Wendy Whelan: A very good question. Initially those four were the first that popped out. I didn’t intentionally seek a woman, and then I realized I hadn’t, and I thought maybe I made a mistake by not going there. At the same time, it felt right to me to just use men. I needed a certain comfort level, and I found that working with men for right now. It’s not my goal to constantly work with men, and I’m eager for the woman-to-woman connection that will happen, but I’m physically and emotionally not ready for that. I didn’t know who it would be necessarily. It’s easy to find male choreographers. They’re more obvious. I haven’t had a woman mentor really ever; they’ve always been men, and I just find comfort in that. And I wanted these duets to have some kind of thing that I could really respond to in that man-woman way. 

Time Out New York: Why do you think your mentors have always been men?

Wendy Whelan: I don’t know. No idea. In my whole life, I’ve come across weird connections with female teachers; I mean I have a million ballet girlfriends, but there are weird energies that clash, and I just didn’t want that. I didn’t need that extra amount of the unknown. And I just knew I was safe with at least those three that lined up.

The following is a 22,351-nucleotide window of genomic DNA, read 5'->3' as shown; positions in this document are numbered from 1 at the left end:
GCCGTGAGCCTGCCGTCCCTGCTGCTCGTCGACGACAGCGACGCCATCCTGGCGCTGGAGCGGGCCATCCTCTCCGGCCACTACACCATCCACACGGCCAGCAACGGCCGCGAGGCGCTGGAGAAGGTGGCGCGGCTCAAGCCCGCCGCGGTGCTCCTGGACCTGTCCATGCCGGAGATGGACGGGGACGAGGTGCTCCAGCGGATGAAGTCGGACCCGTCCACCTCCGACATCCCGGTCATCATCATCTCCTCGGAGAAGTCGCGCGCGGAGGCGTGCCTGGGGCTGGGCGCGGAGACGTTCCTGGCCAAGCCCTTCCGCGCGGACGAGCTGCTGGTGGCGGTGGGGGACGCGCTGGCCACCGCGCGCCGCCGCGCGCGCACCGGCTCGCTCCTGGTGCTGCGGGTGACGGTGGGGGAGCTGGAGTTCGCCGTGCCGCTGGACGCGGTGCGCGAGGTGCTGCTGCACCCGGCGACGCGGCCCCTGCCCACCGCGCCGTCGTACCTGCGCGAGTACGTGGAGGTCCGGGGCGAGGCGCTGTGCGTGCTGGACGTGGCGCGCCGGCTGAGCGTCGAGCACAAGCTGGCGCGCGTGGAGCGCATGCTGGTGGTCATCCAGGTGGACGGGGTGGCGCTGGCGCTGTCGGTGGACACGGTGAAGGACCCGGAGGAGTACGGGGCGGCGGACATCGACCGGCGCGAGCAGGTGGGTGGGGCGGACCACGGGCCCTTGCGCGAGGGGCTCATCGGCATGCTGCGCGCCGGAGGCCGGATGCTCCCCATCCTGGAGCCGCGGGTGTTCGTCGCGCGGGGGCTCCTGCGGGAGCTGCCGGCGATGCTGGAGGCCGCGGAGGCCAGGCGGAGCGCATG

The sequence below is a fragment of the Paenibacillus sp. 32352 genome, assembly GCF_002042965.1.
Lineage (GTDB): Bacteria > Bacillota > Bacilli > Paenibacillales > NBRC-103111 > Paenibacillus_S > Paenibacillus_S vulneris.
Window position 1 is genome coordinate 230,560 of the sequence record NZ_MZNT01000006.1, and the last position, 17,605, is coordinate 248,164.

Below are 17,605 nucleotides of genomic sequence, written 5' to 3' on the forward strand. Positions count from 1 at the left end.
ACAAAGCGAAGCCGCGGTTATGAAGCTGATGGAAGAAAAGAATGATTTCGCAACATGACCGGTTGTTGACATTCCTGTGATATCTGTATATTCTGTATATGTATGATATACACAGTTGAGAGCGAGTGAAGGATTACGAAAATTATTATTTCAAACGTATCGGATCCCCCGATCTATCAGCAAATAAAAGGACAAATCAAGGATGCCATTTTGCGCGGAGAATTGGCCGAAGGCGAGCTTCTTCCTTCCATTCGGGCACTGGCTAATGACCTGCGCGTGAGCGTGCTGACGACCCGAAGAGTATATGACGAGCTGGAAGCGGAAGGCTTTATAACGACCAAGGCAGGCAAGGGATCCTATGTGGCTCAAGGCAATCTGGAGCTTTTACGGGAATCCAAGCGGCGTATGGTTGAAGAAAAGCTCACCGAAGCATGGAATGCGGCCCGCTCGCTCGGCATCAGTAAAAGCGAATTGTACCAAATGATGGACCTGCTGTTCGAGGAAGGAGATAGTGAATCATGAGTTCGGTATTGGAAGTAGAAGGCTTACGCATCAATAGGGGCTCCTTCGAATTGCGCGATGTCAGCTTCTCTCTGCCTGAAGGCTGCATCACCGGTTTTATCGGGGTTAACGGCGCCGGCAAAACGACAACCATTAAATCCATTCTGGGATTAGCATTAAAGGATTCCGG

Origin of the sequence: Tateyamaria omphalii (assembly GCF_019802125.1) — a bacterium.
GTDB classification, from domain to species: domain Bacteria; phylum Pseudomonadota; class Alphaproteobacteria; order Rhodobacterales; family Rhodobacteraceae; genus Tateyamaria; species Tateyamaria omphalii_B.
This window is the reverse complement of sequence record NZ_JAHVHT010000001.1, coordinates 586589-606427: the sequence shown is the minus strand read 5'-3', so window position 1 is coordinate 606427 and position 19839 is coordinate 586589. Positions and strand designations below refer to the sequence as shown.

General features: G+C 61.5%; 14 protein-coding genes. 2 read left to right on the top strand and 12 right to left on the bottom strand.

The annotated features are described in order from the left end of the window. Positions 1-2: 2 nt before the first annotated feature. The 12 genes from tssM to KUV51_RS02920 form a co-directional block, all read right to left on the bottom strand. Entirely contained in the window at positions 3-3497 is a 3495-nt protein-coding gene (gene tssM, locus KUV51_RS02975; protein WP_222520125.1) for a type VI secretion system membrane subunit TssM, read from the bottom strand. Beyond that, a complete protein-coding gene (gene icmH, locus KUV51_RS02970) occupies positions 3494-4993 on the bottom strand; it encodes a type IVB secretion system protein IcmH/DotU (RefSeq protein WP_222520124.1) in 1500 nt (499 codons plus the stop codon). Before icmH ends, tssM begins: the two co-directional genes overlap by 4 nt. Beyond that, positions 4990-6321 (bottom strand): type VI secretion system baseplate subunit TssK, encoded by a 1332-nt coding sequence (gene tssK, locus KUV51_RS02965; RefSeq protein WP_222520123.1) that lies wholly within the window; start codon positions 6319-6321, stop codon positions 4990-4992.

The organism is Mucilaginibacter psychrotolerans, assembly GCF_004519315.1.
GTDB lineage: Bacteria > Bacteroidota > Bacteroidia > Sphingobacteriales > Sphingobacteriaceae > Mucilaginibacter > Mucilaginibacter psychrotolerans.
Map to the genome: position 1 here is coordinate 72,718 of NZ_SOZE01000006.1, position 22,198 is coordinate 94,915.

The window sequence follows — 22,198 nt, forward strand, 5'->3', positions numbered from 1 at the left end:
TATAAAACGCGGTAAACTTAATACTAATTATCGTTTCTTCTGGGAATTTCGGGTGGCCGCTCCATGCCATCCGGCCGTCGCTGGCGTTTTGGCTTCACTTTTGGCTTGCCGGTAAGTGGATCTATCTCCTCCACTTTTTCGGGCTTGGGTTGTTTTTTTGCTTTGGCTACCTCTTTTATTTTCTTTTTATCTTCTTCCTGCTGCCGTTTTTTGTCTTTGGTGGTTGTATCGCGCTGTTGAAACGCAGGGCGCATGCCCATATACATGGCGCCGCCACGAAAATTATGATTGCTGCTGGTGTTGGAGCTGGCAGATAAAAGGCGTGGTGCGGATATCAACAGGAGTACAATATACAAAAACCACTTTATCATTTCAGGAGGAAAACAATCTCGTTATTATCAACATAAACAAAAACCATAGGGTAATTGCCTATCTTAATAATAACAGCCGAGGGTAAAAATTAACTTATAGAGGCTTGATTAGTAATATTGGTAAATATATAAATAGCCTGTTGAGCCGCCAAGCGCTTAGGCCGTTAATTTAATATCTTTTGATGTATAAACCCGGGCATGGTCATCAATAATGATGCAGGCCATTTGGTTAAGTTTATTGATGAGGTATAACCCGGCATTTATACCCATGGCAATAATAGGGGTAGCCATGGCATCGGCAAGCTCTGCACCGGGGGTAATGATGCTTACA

I’d hate to think of women not getting a crack at opportunities because Whelan senses weird energies coming from them, or something. If she's going to run the company, I just hope she's now ready for that woman-to-woman connection .......

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I wouldn't assume that choosing choreographers for the Company is the same as choosing choreographers for a foray into a stand-alone, personalized show.  The AD doesn't have to be that connected to the choreographers: the choreographers have to be connected to the dancers in the studio, and she wouldn't be one of them.

I would guess that, regardless of the massive criteria they've listed for the job that the selection committee finds a plan to hire female choreographers at the top of their priority list.

 

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Dirac said:

Also, given the apparent emphasis on hiring a woman, in the recent past Whelan hasn’t exactly been outspoken on behalf of, say, female choreographers:

  Quote

 

Time Out New York: Why are there no female choreographers?

Wendy Whelan: A very good question. Initially those four were the first that popped out. I didn’t intentionally seek a woman, and then I realized I hadn’t, and I thought maybe I made a mistake by not going there. At the same time, it felt right to me to just use men. I needed a certain comfort level, and I found that working with men for right now. It’s not my goal to constantly work with men, and I’m eager for the woman-to-woman connection that will happen, but I’m physically and emotionally not ready for that. I didn’t know who it would be necessarily. It’s easy to find male choreographers. They’re more obvious. I haven’t had a woman mentor really ever; they’ve always been men, and I just find comfort in that. And I wanted these duets to have some kind of thing that I could really respond to in that man-woman way.